Chequamegon-Nicolet National Forest suffers from lack of funding

Visits to Wisconsin campgrounds have increased throughout the past year and some months, as more people have taken to the outdoors during the pandemic.

But several campsites at the Chequamegon-Nicolet National Forest closed in 2019, and weren’t able to be saved by an uptick in visitors, reports the Journal Sentinel.

Behind the closure is a broader problem, said Greg Krueger: a lack of funding for the forest.

“I think a lot people in Wisconsin aren’t aware of what’s going on here,” he said. “The forest doesn’t receive the funding it needs.”

In 2002, the Chequamegon-Nicolet National Forest received $500 million from Recreation, Heritage, and Wilderness funds; that dollar amount shrunk by half in 2019.

Kreuger is from Eagle River, right near the forest. He said the land is important because there are limited camping sites around the area, there’s a deep history there, and the campsites attract others to visit, which boosts the region’s economy.

“If I could wish anything, it would be that the national forest gets the funding that it needs to maintain their recreation system and not need to scale it back in this way,” Kreuger said.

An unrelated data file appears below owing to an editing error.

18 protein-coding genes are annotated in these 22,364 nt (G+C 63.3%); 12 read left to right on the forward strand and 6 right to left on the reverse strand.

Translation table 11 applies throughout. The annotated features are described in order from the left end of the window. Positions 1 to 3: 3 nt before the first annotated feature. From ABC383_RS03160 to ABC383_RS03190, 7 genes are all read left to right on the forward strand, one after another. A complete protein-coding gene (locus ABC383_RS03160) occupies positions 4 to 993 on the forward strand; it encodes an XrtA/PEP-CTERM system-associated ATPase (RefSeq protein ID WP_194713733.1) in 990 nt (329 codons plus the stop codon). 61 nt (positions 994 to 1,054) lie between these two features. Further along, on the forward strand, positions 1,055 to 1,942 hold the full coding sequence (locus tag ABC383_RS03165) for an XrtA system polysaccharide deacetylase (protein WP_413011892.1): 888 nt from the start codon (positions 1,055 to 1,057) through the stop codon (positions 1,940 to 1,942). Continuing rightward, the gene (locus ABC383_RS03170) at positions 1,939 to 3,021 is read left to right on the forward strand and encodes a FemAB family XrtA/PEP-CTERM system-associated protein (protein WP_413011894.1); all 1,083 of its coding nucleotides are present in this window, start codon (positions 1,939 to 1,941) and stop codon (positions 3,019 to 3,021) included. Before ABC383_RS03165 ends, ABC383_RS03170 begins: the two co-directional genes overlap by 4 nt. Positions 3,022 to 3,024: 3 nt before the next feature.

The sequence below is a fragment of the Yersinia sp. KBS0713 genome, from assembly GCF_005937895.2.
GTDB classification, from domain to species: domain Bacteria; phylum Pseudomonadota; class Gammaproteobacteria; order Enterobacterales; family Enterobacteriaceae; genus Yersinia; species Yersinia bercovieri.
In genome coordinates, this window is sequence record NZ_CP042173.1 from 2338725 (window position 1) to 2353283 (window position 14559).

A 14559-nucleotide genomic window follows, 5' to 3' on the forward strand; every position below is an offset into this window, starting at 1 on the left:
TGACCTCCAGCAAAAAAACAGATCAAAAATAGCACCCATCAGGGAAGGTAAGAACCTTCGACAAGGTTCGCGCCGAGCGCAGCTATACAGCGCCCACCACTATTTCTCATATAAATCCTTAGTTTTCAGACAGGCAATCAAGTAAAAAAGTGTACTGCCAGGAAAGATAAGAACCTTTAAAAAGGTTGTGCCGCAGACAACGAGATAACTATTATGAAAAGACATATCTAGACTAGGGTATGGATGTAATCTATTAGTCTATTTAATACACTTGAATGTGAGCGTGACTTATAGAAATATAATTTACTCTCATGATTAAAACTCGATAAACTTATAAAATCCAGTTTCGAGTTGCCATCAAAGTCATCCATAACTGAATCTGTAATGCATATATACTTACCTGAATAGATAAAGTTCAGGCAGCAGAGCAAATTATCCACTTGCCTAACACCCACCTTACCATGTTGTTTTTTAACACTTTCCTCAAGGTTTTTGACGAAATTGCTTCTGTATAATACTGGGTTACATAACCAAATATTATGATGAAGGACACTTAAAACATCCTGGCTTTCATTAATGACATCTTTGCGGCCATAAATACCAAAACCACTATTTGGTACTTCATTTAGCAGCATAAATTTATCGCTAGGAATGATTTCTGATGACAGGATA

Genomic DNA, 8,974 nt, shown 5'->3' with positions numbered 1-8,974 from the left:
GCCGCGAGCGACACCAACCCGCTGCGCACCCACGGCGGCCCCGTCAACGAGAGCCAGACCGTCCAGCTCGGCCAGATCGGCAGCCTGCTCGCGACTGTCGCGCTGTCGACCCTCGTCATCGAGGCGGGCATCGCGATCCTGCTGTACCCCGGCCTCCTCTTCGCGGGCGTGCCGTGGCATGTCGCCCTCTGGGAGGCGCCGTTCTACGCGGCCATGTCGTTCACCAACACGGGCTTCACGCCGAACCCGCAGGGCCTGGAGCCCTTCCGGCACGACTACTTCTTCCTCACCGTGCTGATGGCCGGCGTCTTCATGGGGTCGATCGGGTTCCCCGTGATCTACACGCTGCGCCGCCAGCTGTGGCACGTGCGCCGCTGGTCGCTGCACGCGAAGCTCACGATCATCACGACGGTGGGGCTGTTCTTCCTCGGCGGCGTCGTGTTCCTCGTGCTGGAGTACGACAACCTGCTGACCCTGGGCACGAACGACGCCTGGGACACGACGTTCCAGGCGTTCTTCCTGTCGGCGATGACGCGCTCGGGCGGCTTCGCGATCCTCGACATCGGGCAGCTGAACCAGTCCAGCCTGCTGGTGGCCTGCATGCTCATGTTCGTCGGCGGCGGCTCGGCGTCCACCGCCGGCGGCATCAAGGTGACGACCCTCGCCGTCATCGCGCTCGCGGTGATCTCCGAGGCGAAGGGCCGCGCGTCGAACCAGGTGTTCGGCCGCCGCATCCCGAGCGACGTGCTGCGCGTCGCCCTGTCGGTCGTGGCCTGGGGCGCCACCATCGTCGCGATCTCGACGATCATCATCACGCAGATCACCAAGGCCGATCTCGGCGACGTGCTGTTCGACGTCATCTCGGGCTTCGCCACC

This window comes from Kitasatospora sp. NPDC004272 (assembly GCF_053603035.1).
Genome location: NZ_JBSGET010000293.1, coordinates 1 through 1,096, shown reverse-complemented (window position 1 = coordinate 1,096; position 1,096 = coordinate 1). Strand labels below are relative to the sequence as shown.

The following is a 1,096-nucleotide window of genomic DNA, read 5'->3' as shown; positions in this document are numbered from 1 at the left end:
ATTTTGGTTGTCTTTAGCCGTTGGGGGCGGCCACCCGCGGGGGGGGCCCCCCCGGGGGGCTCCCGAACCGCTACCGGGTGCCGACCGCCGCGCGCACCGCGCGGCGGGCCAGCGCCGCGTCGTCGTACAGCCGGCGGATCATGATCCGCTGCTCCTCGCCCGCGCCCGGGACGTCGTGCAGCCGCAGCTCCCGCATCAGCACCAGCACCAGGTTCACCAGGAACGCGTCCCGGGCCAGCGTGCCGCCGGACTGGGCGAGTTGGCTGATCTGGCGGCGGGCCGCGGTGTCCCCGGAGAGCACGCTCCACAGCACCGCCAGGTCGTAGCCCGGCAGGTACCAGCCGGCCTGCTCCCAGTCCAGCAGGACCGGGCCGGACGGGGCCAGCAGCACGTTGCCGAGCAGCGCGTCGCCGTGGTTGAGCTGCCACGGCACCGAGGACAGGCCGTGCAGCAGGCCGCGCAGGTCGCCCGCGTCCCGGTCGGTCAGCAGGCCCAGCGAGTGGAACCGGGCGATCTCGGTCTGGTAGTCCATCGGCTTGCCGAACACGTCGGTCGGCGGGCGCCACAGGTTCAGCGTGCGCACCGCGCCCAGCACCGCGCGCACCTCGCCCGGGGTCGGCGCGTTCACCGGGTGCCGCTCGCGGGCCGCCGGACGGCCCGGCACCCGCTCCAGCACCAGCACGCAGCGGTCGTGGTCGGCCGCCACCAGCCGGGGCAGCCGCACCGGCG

Jury selection for Kyle Rittenhouse trial begins Monday

Last August, Kyle Rittenhouse, who was 17 at the time, shot three protesters in Kenosha — two of whom were killed. The protests followed the police shooting of Jacob Blake; he was shot seven times and left paralyzed by former Kenosha officer Rusten Sheskey.

Charges against Rittenhouse include homicide and recklessly endangering the safety of others, as well as one misdemeanor count of possession of a dangerous weapon by a minor. He’s pleaded not guilty to all charges, arguing self-defense.

Jury selection in the trial for the state’s case against Rittenhouse begins Monday.

The trial has already received national attention, as Judge Bruce Schroeder ruled the prosecution cannot refer to those shot by Rittenhouse as “victims,” but rather “rioters, looters and arsonists.”

From WPR’s Corrinne Hess: “Judge Schroeder has repeatedly said he plans to treat this trial like any other homicide case. But it’s not a normal case. It will determine whether a teenager was a defender of law and order during violent unrest, or a vigilante responsible for needless deaths.”